Supply chain risks have companies most on edge: Allianz


Insurer’s list of business concerns has other items transport industry shares

Supply chain risks have companies most on edge: Allianz
Interconnectedness means risks are shared more.

 

The broad transport and logistics industry is a headline sector amongst those industries exposed to increasing number of disruptive scenarios, according to insurer Allianz.

In its fourth such survey, the Allianz Risk Barometer 2015 shows "business interruption and supply chain" risks remains of most concern for 47 per cent of respondents for the third year in succession.

"Loss of reputation and brand" continues its rise up the list, moving into second place (35 per cent) in 2015, up from thirdin 2014.

Other risks that have moved up in the latest list are "intensified competition" (35 per cent), which has rocketed to third from eight last year in the latest survey, and "talent shortage/aging workforce" (24 per cent), which has risen to fourth position from ninth last year.

For the first time, "market stagnation or decline" (18 per cent) has appeared in the top 10 on the Australian list in sixth position, while it has fallen internationally to seventh from fifth.

Allianz Global Corporate & Specialty (AGCS) Pacific general manager Holger Schaeffer states that the growing interdependency of many industries and processes means businesses are now exposed to an increasing number of disruptive scenarios.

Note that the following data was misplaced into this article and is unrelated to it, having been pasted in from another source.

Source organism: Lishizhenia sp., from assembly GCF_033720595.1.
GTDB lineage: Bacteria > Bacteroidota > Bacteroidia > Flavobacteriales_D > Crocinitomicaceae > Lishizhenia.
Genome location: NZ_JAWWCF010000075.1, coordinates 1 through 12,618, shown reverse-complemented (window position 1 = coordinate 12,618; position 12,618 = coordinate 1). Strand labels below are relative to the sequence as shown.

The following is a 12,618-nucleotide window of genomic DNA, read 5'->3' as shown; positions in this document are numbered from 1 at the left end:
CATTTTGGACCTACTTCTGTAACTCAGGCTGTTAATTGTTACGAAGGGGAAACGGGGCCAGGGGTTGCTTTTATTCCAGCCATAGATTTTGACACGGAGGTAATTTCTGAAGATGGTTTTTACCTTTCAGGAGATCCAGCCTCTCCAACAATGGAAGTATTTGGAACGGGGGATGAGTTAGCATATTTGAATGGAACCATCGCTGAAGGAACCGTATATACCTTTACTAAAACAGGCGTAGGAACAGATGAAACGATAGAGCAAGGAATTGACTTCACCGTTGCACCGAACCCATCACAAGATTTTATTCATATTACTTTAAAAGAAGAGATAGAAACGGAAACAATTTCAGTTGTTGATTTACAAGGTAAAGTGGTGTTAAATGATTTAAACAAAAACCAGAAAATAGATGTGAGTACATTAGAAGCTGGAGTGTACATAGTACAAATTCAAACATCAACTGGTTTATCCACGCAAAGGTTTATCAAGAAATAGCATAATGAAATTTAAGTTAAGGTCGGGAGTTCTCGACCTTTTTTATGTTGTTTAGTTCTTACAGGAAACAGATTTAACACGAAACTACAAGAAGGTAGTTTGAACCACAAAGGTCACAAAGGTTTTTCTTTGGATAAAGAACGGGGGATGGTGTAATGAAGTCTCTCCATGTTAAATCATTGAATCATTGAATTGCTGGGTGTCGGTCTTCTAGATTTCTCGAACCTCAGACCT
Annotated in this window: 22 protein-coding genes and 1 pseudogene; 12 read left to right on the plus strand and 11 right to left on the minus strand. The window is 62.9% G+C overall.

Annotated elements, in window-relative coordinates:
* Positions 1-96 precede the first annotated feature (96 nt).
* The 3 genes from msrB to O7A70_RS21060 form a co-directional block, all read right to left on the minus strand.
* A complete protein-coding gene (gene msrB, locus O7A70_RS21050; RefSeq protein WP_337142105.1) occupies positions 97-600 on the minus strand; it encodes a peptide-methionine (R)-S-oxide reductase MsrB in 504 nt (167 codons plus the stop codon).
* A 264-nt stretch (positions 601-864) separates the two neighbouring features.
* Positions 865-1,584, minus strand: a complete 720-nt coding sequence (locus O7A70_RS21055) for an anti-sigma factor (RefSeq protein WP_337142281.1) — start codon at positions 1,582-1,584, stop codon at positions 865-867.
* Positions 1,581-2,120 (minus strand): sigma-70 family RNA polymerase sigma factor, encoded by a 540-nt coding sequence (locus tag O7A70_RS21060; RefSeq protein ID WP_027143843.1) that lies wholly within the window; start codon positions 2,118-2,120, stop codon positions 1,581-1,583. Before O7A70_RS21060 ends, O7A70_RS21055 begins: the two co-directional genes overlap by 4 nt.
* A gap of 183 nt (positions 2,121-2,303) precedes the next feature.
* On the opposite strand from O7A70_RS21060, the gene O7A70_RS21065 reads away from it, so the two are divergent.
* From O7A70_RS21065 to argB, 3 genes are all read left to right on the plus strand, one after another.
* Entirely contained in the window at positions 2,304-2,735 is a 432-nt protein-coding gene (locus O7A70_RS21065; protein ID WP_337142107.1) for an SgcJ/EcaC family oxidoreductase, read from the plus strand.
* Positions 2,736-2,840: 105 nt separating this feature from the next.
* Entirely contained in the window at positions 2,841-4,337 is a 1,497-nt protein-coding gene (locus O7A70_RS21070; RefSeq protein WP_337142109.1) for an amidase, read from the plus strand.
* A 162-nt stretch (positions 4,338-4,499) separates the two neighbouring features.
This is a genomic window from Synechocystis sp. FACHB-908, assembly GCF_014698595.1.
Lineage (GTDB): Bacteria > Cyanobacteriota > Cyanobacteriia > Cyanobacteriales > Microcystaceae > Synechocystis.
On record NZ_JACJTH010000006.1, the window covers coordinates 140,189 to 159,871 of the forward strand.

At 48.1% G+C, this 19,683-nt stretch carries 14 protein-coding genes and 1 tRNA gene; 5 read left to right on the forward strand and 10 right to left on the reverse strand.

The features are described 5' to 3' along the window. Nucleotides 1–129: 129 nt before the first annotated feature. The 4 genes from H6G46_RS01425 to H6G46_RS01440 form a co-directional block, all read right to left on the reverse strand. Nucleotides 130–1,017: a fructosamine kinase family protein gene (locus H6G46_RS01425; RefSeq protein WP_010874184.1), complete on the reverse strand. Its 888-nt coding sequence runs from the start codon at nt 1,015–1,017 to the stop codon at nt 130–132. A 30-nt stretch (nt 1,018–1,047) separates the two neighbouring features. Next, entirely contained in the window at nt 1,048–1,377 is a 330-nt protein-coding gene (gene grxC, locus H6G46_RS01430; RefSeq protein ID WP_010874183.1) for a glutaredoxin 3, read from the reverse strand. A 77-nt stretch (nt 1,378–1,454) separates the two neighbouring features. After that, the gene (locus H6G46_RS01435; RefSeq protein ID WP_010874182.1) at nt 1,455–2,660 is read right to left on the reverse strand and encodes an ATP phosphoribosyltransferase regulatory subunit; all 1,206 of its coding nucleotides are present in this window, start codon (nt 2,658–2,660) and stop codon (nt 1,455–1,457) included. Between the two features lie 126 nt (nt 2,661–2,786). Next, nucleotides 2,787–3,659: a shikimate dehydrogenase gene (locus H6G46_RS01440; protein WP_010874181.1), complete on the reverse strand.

"Negative effects can quickly multiply; one risk can lead to several others; natural catastrophes or cyber attacks can cause business interruption, not only for one company but for whole sectors or critical infrastructure," Schaeffer says.

"Risk management must reflect this new reality. Identifying the impact of any interconnectivity early can mitigate or help prevent losses occurring. It is also essential to foster cross-functional collaboration within companies to tackle modern risks."

Interestingly, while "cyber risk" has risen to fifth from seventh position on the international Risk Barometer, it has fallen out of the Australian top 10 from fourth position in 2014.

Despite this local anomaly, there is no question that the risk of cyber crime, IT failures and data breaches is on the rise. Cyber risk moved up the Risk Barometers of Europe, the Americas, the Middle East and Africa and rose into the top 5 on the overall international Risk Barometer for the first time.

Although awareness of cyber risks is generally high and increasing, many companies are still underestimating the potential impacts, according to 73 per cent of responses from Allianz risk experts located around the world. Budgetary constraints are another reason why companies are not better prepared to combat cyber risks.

"Cyber risks are very complex," Schaeffer says.

"Different stakeholders such as IT security architects and business continuity managers need to share their knowledge to identify and evaluate threat scenarios.

"Knowledge that previously might have been siloed in businesses, needs to be incorporated into one’ think tank’, which can look at risks holistically.

"The ‘human factor’ should also not be underestimated, as employees can cause IT security incidents, inadvertently and deliberately."

 

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